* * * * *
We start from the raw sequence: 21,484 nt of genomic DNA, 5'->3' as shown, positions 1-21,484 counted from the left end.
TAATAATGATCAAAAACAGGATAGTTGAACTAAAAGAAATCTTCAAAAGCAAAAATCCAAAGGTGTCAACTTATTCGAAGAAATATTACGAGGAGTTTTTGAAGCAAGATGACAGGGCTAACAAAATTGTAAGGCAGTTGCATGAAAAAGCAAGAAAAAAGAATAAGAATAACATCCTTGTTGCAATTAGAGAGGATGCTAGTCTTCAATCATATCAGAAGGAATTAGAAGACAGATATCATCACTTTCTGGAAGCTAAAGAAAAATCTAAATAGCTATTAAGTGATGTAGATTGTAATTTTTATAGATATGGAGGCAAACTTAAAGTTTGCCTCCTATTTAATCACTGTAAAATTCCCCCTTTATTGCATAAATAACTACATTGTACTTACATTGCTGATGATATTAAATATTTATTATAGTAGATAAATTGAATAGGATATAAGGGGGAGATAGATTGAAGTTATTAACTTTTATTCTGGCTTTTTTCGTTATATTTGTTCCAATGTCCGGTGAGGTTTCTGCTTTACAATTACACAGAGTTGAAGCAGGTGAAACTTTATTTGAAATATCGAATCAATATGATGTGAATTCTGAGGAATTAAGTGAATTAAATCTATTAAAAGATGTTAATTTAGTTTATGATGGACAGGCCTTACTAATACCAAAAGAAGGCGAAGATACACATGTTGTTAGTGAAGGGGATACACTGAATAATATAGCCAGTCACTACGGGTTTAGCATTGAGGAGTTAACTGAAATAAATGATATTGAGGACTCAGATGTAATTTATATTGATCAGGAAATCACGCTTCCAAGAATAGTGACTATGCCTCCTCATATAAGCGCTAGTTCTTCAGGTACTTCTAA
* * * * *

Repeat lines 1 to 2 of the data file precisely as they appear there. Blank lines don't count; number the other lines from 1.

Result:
We start from the raw sequence: 21,484 nt of genomic DNA, 5'->3' as shown, positions 1-21,484 counted from the left end.
TAATAATGATCAAAAACAGGATAGTTGAACTAAAAGAAATCTTCAAAAGCAAAAATCCAAAGGTGTCAACTTATTCGAAGAAATATTACGAGGAGTTTTTGAAGCAAGATGACAGGGCTAACAAAATTGTAAGGCAGTTGCATGAAAAAGCAAGAAAAAAGAATAAGAATAACATCCTTGTTGCAATTAGAGAGGATGCTAGTCTTCAATCATATCAGAAGGAATTAGAAGACAGATATCATCACTTTCTGGAAGCTAAAGAAAAATCTAAATAGCTATTAAGTGATGTAGATTGTAATTTTTATAGATATGGAGGCAAACTTAAAGTTTGCCTCCTATTTAATCACTGTAAAATTCCCCCTTTATTGCATAAATAACTACATTGTACTTACATTGCTGATGATATTAAATATTTATTATAGTAGATAAATTGAATAGGATATAAGGGGGAGATAGATTGAAGTTATTAACTTTTATTCTGGCTTTTTTCGTTATATTTGTTCCAATGTCCGGTGAGGTTTCTGCTTTACAATTACACAGAGTTGAAGCAGGTGAAACTTTATTTGAAATATCGAATCAATATGATGTGAATTCTGAGGAATTAAGTGAATTAAATCTATTAAAAGATGTTAATTTAGTTTATGATGGACAGGCCTTACTAATACCAAAAGAAGGCGAAGATACACATGTTGTTAGTGAAGGGGATACACTGAATAATATAGCCAGTCACTACGGGTTTAGCATTGAGGAGTTAACTGAAATAAATGATATTGAGGACTCAGATGTAATTTATATTGATCAGGAAATCACGCTTCCAAGAATAGTGACTATGCCTCCTCATATAAGCGCTAGTTCTTCAGGTACTTCTAA